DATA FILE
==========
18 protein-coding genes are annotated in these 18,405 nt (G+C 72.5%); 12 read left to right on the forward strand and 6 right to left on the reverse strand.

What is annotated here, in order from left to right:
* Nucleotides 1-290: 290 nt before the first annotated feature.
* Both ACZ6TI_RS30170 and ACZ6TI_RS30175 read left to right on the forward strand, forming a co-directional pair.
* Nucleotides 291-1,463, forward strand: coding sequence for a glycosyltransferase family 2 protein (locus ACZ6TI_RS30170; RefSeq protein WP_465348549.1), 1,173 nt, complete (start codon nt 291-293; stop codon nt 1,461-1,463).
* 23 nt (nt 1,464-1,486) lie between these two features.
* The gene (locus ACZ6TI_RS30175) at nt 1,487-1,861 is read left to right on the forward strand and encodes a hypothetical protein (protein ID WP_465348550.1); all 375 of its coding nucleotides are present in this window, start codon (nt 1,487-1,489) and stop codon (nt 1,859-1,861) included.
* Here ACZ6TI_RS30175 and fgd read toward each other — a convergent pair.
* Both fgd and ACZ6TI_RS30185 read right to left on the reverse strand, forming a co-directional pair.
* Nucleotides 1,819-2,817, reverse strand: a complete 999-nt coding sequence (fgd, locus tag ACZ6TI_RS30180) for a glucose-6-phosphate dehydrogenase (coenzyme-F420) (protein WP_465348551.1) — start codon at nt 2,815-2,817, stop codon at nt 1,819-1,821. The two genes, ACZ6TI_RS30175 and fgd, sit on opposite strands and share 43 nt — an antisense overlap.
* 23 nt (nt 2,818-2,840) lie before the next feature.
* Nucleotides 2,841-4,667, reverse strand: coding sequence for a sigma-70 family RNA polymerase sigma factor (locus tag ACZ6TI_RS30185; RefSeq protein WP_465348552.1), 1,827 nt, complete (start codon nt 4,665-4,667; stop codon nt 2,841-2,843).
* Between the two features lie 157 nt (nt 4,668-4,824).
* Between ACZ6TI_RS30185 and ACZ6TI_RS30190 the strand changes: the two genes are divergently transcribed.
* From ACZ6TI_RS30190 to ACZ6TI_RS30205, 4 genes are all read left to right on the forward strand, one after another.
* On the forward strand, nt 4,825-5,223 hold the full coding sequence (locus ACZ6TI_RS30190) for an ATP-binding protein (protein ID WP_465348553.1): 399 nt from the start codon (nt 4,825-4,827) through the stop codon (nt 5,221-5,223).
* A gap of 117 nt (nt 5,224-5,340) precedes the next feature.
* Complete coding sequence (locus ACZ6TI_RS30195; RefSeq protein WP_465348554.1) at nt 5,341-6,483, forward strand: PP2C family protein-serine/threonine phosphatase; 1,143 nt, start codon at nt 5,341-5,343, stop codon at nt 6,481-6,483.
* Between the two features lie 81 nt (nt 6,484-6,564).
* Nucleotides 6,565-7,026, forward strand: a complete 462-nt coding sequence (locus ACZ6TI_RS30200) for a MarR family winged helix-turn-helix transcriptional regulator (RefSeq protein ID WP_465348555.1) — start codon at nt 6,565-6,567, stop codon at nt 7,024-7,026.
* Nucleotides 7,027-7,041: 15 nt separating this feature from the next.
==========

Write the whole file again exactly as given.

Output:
18 protein-coding genes are annotated in these 18,405 nt (G+C 72.5%); 12 read left to right on the forward strand and 6 right to left on the reverse strand.

What is annotated here, in order from left to right:
* Nucleotides 1-290: 290 nt before the first annotated feature.
* Both ACZ6TI_RS30170 and ACZ6TI_RS30175 read left to right on the forward strand, forming a co-directional pair.
* Nucleotides 291-1,463, forward strand: coding sequence for a glycosyltransferase family 2 protein (locus ACZ6TI_RS30170; RefSeq protein WP_465348549.1), 1,173 nt, complete (start codon nt 291-293; stop codon nt 1,461-1,463).
* 23 nt (nt 1,464-1,486) lie between these two features.
* The gene (locus ACZ6TI_RS30175) at nt 1,487-1,861 is read left to right on the forward strand and encodes a hypothetical protein (protein ID WP_465348550.1); all 375 of its coding nucleotides are present in this window, start codon (nt 1,487-1,489) and stop codon (nt 1,859-1,861) included.
* Here ACZ6TI_RS30175 and fgd read toward each other — a convergent pair.
* Both fgd and ACZ6TI_RS30185 read right to left on the reverse strand, forming a co-directional pair.
* Nucleotides 1,819-2,817, reverse strand: a complete 999-nt coding sequence (fgd, locus tag ACZ6TI_RS30180) for a glucose-6-phosphate dehydrogenase (coenzyme-F420) (protein WP_465348551.1) — start codon at nt 2,815-2,817, stop codon at nt 1,819-1,821. The two genes, ACZ6TI_RS30175 and fgd, sit on opposite strands and share 43 nt — an antisense overlap.
* 23 nt (nt 2,818-2,840) lie before the next feature.
* Nucleotides 2,841-4,667, reverse strand: coding sequence for a sigma-70 family RNA polymerase sigma factor (locus tag ACZ6TI_RS30185; RefSeq protein WP_465348552.1), 1,827 nt, complete (start codon nt 4,665-4,667; stop codon nt 2,841-2,843).
* Between the two features lie 157 nt (nt 4,668-4,824).
* Between ACZ6TI_RS30185 and ACZ6TI_RS30190 the strand changes: the two genes are divergently transcribed.
* From ACZ6TI_RS30190 to ACZ6TI_RS30205, 4 genes are all read left to right on the forward strand, one after another.
* On the forward strand, nt 4,825-5,223 hold the full coding sequence (locus ACZ6TI_RS30190) for an ATP-binding protein (protein ID WP_465348553.1): 399 nt from the start codon (nt 4,825-4,827) through the stop codon (nt 5,221-5,223).
* A gap of 117 nt (nt 5,224-5,340) precedes the next feature.
* Complete coding sequence (locus ACZ6TI_RS30195; RefSeq protein WP_465348554.1) at nt 5,341-6,483, forward strand: PP2C family protein-serine/threonine phosphatase; 1,143 nt, start codon at nt 5,341-5,343, stop codon at nt 6,481-6,483.
* Between the two features lie 81 nt (nt 6,484-6,564).
* Nucleotides 6,565-7,026, forward strand: a complete 462-nt coding sequence (locus ACZ6TI_RS30200) for a MarR family winged helix-turn-helix transcriptional regulator (RefSeq protein ID WP_465348555.1) — start codon at nt 6,565-6,567, stop codon at nt 7,024-7,026.
* Nucleotides 7,027-7,041: 15 nt separating this feature from the next.